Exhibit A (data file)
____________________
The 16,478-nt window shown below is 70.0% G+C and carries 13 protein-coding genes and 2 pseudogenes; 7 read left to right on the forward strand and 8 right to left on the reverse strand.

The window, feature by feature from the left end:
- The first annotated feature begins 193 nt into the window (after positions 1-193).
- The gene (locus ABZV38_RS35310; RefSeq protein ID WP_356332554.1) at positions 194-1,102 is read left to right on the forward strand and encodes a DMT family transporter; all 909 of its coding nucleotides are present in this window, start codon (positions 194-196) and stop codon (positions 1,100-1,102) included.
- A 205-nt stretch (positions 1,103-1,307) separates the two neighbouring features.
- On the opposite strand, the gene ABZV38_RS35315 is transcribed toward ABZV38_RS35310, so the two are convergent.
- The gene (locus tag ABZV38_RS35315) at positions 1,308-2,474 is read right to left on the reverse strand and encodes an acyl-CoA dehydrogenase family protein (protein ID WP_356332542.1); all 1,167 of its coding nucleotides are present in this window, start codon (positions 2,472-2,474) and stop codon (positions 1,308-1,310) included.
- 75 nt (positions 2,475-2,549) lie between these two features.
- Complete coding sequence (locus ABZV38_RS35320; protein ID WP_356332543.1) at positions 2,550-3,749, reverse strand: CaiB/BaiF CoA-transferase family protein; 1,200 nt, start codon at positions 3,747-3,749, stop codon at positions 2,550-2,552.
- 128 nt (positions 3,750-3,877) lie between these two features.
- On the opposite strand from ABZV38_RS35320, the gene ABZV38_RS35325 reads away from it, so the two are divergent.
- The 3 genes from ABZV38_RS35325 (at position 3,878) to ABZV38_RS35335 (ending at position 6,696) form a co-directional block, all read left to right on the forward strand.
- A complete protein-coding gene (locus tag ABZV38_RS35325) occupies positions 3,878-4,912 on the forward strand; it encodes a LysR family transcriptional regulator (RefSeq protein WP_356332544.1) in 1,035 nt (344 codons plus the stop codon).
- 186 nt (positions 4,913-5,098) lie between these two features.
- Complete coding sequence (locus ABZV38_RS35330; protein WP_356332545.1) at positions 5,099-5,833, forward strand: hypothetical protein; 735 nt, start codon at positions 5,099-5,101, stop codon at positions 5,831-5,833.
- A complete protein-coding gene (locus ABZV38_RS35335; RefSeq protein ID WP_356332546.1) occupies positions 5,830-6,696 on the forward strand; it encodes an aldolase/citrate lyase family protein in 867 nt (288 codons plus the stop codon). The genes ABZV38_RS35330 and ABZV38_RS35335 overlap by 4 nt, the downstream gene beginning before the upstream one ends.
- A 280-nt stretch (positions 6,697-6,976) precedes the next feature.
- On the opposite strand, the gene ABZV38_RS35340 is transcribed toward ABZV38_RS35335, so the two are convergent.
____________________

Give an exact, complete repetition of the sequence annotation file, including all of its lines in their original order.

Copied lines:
The 16,478-nt window shown below is 70.0% G+C and carries 13 protein-coding genes and 2 pseudogenes; 7 read left to right on the forward strand and 8 right to left on the reverse strand.

The window, feature by feature from the left end:
- The first annotated feature begins 193 nt into the window (after positions 1-193).
- The gene (locus ABZV38_RS35310; RefSeq protein ID WP_356332554.1) at positions 194-1,102 is read left to right on the forward strand and encodes a DMT family transporter; all 909 of its coding nucleotides are present in this window, start codon (positions 194-196) and stop codon (positions 1,100-1,102) included.
- A 205-nt stretch (positions 1,103-1,307) separates the two neighbouring features.
- On the opposite strand, the gene ABZV38_RS35315 is transcribed toward ABZV38_RS35310, so the two are convergent.
- The gene (locus tag ABZV38_RS35315) at positions 1,308-2,474 is read right to left on the reverse strand and encodes an acyl-CoA dehydrogenase family protein (protein ID WP_356332542.1); all 1,167 of its coding nucleotides are present in this window, start codon (positions 2,472-2,474) and stop codon (positions 1,308-1,310) included.
- 75 nt (positions 2,475-2,549) lie between these two features.
- Complete coding sequence (locus ABZV38_RS35320; protein ID WP_356332543.1) at positions 2,550-3,749, reverse strand: CaiB/BaiF CoA-transferase family protein; 1,200 nt, start codon at positions 3,747-3,749, stop codon at positions 2,550-2,552.
- 128 nt (positions 3,750-3,877) lie between these two features.
- On the opposite strand from ABZV38_RS35320, the gene ABZV38_RS35325 reads away from it, so the two are divergent.
- The 3 genes from ABZV38_RS35325 (at position 3,878) to ABZV38_RS35335 (ending at position 6,696) form a co-directional block, all read left to right on the forward strand.
- A complete protein-coding gene (locus tag ABZV38_RS35325) occupies positions 3,878-4,912 on the forward strand; it encodes a LysR family transcriptional regulator (RefSeq protein WP_356332544.1) in 1,035 nt (344 codons plus the stop codon).
- 186 nt (positions 4,913-5,098) lie between these two features.
- Complete coding sequence (locus ABZV38_RS35330; protein WP_356332545.1) at positions 5,099-5,833, forward strand: hypothetical protein; 735 nt, start codon at positions 5,099-5,101, stop codon at positions 5,831-5,833.
- A complete protein-coding gene (locus ABZV38_RS35335; RefSeq protein ID WP_356332546.1) occupies positions 5,830-6,696 on the forward strand; it encodes an aldolase/citrate lyase family protein in 867 nt (288 codons plus the stop codon). The genes ABZV38_RS35330 and ABZV38_RS35335 overlap by 4 nt, the downstream gene beginning before the upstream one ends.
- A 280-nt stretch (positions 6,697-6,976) precedes the next feature.
- On the opposite strand, the gene ABZV38_RS35340 is transcribed toward ABZV38_RS35335, so the two are convergent.